ABU DHABI // The very features that can make a bus seem unsafe - being big, heavy and difficult to manoeuvre - can actually help protect passengers in a crash.
Because they are so bulky and sturdy, most other vehicles would come off second-best in a collision, while the acceleration that forces passengers from their seats is largely absorbed by the vehicle's mass.
Passengers are also seated higher up off the road, affording a greater degree of impact protection.
By law, seat belts are only required for the front three seats and the last seat on large school buses. There are no specific requirements for commercial transport, although federal law requires passengers in the front seat of a vehicle to wear seat belts or the driver faces a Dh400 fine and four black points.
"Back home in Australia we have seat belt laws for buses," said Craig Sherrin, chief executive of the Emirates Driving Company, adding the company would support compulsory wearing of seat belts on school buses. "It's an opportunity for the UAE to take it to the next step."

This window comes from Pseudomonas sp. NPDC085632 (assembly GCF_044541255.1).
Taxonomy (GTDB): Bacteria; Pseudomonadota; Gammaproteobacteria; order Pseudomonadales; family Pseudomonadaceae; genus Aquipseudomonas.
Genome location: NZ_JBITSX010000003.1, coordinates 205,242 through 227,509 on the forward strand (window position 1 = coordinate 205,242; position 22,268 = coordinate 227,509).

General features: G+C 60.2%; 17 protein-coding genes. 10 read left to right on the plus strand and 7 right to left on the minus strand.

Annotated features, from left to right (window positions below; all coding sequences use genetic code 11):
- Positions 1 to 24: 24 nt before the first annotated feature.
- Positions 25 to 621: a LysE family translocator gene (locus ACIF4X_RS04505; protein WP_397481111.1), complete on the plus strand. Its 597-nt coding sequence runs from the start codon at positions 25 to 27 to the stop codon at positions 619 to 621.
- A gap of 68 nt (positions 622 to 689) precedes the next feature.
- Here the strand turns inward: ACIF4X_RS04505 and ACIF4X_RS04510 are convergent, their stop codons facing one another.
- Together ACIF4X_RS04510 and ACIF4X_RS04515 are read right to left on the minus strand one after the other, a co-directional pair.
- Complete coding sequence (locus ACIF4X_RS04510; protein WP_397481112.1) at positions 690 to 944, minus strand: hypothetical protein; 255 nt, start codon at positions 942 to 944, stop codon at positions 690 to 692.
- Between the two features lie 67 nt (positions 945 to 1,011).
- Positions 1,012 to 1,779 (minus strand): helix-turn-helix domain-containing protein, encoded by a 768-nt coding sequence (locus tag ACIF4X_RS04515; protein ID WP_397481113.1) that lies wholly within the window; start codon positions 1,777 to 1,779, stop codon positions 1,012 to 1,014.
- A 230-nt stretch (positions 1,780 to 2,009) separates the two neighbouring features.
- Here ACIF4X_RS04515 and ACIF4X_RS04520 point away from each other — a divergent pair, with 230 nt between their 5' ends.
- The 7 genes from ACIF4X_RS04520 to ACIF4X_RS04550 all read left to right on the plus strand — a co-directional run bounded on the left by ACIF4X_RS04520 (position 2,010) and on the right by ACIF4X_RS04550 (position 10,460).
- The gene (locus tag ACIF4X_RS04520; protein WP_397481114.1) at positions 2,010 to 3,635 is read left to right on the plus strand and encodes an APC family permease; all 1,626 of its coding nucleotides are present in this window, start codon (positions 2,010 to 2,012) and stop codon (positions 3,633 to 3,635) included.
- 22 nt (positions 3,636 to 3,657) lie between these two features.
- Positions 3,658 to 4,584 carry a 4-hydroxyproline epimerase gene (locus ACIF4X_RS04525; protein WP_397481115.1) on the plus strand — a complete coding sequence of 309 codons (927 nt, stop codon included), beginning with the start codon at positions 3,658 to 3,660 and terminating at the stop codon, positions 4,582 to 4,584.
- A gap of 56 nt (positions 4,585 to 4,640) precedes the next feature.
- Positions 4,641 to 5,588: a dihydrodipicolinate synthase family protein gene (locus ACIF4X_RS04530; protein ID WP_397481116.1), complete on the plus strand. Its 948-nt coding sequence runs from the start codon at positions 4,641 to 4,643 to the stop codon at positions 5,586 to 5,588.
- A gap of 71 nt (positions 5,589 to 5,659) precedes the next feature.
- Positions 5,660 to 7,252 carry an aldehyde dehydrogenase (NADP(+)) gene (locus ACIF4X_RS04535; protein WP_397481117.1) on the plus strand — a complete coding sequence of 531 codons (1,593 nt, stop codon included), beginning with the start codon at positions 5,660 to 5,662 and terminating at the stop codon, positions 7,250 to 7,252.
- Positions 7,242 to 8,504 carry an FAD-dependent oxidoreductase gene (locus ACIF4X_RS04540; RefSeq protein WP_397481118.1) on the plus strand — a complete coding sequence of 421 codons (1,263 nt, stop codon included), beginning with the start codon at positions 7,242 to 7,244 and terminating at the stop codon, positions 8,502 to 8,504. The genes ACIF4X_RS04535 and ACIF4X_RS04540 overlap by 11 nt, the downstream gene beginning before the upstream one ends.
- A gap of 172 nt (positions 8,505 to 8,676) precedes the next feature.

Research in the US 10 years ago by the National Highway Traffic Safety Administration found lap belts had little if any benefit in reducing injuries during a severe frontal crash.
"Lap belts could increase the incidence of serious neck injuries and possibly abdominal injury among young passengers in severe frontal crashes," the researchers said.
One safety feature required on school and worker buses is breakable glass windows to allow escape should the bus overturn and they get trapped. School buses also require emergency doors in the back.
School buses belonging to Emirates Transport - the government agency that oversees public school bus fleets - undergo an annual maintenance service and a check-up every two months. Commercial transport buses should have maintenance checks every 20,000 kilometres.